Osteoarthritis in the Shoulder
When we see OA of the shoulders, it’s usually the result of past trauma to the shoulders. It can also be the result of years of wear and tear, so you might see it in someone who has done manual labor, for example.
Rheumatoid Arthritis in the Shoulder
While RA most commonly affects the smaller joints in the fingers, hands, and feet. Over 50 percent of patients with RA do ultimately develop shoulder involvement.
OA and RA share similar symptoms, such as pain and limited pain of motion. But an inflammatory arthritis such as RA is more likely to be suspected if the shoulder is red or swollen, other joints are affected, and the patient has fatigue or a fever.
Shoulder pain can also occur in other, less common forms of inflammatory arthritis, such as psoriatic arthritis, ankylosing spondylitis, and gout. There are a few other types of arthritis that your doctor will need to consider as well, including:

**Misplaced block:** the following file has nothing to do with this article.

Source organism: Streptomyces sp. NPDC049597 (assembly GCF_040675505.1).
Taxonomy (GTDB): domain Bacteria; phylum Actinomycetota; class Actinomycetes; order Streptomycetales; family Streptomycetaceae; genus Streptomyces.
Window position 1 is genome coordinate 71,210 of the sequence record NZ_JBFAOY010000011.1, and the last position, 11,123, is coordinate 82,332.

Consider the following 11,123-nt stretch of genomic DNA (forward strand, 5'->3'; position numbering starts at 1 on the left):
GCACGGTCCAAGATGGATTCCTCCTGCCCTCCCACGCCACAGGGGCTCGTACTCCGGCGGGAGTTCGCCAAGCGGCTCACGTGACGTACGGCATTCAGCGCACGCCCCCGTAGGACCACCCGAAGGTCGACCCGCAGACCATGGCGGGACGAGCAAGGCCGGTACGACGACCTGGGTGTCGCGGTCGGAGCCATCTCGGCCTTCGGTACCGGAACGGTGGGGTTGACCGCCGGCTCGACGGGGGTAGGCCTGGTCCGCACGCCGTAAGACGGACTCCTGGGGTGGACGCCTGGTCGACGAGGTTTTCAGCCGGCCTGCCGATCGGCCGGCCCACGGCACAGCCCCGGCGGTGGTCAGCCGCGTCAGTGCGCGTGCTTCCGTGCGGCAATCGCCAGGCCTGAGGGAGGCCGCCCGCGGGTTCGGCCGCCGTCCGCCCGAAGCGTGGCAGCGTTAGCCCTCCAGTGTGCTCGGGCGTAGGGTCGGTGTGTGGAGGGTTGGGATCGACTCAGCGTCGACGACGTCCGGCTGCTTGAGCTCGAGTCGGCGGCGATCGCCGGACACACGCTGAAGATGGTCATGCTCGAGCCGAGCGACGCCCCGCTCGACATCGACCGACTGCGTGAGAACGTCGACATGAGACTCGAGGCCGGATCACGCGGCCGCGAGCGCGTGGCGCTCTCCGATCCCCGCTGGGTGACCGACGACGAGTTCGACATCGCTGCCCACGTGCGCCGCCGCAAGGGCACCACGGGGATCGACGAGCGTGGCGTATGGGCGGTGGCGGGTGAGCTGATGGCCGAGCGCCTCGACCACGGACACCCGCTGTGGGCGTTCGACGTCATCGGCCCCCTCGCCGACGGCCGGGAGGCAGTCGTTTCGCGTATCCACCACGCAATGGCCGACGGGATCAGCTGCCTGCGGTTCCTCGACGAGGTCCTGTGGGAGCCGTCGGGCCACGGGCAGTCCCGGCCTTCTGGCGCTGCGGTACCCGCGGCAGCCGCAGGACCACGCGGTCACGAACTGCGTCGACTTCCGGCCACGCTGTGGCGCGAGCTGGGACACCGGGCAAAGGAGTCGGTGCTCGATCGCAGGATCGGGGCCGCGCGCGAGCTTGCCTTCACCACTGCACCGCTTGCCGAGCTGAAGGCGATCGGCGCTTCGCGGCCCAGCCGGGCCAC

- Post-traumatic arthritis:This can develop years after an injury to the shoulder. Post-traumatic arthritis can present as osteoarthritis or as a form of inflammatory arthritis such as gout.
- Rotator cuff tear arthropathy: If you experienced a large tear to your rotator cuff in the past, you may have developed this form of degenerative arthritis. A tear can cause two bones in the shoulder — the top of the humerus and the underside of the acromion — to rub against each other, resulting in damage to the bones.
- Avascular necrosis: In avascular necrosis, death of bone tissue occurs due to lack of blood supply. Possible causes include a broken bone, dislocated joint, high-dose steroid use, heavy alcohol consumption, sickle cell disease, and traumatic injury to the shoulder.